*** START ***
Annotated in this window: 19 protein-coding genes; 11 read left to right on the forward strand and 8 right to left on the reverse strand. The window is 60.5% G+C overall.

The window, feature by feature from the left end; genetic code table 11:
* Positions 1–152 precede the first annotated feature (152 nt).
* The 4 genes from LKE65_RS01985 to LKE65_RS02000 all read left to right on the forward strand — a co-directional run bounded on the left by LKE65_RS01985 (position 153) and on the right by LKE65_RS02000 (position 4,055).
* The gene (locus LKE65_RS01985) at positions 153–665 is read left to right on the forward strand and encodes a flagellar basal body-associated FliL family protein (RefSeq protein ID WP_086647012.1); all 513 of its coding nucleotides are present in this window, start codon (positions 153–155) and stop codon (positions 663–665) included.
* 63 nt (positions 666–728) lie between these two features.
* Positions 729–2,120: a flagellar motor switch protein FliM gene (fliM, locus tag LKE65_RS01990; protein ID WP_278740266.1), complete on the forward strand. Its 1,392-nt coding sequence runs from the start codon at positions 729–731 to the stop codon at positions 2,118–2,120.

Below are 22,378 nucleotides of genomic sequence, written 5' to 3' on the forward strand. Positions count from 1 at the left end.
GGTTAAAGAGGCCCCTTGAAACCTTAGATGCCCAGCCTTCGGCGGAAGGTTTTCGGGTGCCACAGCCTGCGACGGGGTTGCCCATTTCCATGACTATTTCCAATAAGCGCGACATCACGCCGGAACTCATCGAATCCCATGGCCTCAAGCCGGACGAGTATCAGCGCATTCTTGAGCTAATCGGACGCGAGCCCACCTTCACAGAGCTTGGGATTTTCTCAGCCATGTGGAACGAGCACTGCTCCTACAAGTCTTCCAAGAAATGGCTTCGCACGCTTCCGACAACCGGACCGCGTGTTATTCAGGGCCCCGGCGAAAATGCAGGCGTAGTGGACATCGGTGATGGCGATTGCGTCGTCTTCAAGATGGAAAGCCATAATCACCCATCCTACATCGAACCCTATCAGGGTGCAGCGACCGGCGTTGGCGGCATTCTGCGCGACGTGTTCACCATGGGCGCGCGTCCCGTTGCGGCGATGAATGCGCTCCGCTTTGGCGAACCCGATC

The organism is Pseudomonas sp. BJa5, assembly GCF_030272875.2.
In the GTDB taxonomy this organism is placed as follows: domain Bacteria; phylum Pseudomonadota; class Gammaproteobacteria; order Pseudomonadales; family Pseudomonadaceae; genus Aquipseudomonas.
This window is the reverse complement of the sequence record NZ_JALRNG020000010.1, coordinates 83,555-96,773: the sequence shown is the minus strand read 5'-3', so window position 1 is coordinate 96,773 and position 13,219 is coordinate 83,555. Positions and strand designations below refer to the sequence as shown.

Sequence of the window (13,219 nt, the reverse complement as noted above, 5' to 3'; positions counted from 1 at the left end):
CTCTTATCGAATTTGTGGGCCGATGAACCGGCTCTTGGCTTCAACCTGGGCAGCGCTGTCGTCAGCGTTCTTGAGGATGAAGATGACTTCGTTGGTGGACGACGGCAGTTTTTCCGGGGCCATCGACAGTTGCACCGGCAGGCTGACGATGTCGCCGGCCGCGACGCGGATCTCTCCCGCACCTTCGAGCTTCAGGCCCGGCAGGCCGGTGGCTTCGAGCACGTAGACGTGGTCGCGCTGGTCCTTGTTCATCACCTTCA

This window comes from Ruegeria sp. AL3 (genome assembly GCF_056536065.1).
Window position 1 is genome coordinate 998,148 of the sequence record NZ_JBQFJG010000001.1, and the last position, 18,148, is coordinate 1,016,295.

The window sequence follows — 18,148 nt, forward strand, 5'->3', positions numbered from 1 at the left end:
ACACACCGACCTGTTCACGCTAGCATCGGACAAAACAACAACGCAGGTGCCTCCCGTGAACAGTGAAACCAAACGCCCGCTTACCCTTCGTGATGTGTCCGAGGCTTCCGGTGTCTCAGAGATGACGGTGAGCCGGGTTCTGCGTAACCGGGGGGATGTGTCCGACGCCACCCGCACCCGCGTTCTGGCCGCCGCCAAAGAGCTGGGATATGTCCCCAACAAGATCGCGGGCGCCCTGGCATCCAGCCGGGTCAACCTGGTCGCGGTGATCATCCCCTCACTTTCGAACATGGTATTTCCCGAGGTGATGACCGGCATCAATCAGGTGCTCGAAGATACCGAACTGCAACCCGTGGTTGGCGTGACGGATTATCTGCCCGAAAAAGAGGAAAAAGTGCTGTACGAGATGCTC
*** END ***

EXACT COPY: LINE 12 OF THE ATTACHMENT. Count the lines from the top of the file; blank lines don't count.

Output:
This window is the reverse complement of the sequence record NZ_JALRNG020000010.1, coordinates 83,555-96,773: the sequence shown is the minus strand read 5'-3', so window position 1 is coordinate 96,773 and position 13,219 is coordinate 83,555. Positions and strand designations below refer to the sequence as shown.